Assange Superseding Indictment

Mirimir mirimir at
Tue Jun 30 19:05:50 PDT 2020

On 06/30/2020 06:34 PM, Punk-BatSoup-Stasi 2.0 wrote:
> On Wed, 01 Jul 2020 00:52:49 +0000
> таракан <cryptoanalyzers at> wrote:
>> Assange is probably the most interesting subject in terms of Cypherpunk movement.
>> The paradox of Assange. While Cypherpunks are advocating privacy for the "ordinary people" (e.g. the John Does), Assange denied the right to
>> Governments to have as well privacy. This may look as a joke that governments should have as well privacy 
> 	certain kinds of heinous criminals forfeit their rights. Government criminals for instance. 

Sure, but "criminal" is such an ambivalent term. As they say, it depends
on whose ox is getting gored.

>> and not been open (and 'opened') but when you think about it,
>> there is that sentence from Nietzsche that says 'Wenn dulange in einen Abgrund blickst, blickt der Abgrund auch in dich hinein' , in other terms if you fight monsters, do not become one yourself and if you look deep into the abyss, the abyss also looks deep into you.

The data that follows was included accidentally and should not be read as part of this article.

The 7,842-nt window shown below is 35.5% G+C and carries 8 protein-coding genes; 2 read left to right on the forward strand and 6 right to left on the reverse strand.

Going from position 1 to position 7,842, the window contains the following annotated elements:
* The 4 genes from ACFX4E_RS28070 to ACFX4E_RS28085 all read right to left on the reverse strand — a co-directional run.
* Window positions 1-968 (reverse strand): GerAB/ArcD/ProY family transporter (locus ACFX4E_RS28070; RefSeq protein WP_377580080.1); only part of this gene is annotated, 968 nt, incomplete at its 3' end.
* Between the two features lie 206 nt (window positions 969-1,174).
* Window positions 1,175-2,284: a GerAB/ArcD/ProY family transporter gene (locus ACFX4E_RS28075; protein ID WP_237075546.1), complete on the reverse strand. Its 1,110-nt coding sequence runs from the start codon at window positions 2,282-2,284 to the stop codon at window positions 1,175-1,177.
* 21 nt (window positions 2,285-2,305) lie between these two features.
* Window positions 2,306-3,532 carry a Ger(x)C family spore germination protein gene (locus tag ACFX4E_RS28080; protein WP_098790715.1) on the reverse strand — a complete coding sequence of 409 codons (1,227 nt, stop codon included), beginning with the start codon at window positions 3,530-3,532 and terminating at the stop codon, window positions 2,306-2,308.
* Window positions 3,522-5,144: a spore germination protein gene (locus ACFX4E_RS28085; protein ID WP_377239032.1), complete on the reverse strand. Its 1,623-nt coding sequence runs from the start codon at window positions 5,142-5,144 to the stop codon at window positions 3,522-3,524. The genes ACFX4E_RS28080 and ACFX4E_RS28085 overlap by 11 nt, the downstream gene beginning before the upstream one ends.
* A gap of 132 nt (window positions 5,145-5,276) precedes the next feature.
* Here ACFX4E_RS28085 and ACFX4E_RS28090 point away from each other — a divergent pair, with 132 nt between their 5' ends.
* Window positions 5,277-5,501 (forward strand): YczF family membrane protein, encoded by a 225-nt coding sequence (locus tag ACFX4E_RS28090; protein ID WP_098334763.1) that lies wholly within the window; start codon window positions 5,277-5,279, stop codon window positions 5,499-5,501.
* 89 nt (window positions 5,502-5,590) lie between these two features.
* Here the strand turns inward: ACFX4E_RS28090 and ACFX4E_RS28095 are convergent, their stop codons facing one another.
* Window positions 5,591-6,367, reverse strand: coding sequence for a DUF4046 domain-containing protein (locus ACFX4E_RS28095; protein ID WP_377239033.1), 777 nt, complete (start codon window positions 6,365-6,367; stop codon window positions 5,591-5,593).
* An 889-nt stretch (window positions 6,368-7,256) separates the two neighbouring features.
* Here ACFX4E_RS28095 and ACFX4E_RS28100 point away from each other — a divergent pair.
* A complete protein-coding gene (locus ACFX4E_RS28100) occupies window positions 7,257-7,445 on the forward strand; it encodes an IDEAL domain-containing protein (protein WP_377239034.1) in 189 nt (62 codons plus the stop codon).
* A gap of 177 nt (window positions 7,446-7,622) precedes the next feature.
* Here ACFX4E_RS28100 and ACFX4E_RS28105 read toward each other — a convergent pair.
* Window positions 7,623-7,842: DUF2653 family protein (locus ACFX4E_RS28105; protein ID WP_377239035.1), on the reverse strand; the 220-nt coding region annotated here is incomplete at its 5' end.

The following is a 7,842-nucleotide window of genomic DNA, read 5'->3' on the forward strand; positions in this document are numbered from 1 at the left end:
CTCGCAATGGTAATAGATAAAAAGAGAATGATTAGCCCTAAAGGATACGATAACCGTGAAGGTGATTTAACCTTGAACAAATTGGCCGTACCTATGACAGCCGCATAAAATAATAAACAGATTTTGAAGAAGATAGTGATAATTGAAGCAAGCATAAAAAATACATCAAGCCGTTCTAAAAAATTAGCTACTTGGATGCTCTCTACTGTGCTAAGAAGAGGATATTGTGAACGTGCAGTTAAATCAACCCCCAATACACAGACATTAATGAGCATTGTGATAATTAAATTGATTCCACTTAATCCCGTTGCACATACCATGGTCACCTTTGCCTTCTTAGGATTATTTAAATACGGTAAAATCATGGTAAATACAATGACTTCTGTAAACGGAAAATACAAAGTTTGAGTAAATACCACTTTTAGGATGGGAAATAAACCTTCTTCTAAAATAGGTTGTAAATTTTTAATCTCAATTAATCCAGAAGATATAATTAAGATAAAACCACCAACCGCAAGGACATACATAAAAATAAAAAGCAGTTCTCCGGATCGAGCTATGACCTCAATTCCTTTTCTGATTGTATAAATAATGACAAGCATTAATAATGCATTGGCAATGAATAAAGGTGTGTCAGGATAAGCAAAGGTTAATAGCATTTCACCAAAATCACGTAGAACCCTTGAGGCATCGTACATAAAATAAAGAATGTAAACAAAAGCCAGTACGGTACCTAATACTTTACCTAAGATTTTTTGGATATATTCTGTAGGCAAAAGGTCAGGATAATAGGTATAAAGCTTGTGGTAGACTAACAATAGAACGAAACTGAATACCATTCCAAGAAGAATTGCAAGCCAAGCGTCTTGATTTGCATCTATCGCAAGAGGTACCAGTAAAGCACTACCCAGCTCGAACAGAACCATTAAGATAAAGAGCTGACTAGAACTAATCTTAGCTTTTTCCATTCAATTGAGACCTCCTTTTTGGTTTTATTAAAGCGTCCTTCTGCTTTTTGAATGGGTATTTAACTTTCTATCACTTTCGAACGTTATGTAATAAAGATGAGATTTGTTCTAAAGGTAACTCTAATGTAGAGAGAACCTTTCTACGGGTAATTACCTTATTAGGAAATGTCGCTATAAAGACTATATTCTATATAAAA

>> That say making lessons to the one who is rotting in jail is a bit too comfortable.
> 	take for instance cops and soldiers, who are nothing but govcorp's hitmen. Those people can't complain if they are exterminated like they deserve to be. 

I generally agree, although I'm not so bloodthirsty about it ;)

As I see it, privacy rights are inversely proportional to power over
others. So even if governments are necessary, which is questionable at
best, nothing about them ought to be private. Because openness is a
prerequisite for public oversight. And because despotism is totally
inevitable without public oversight.

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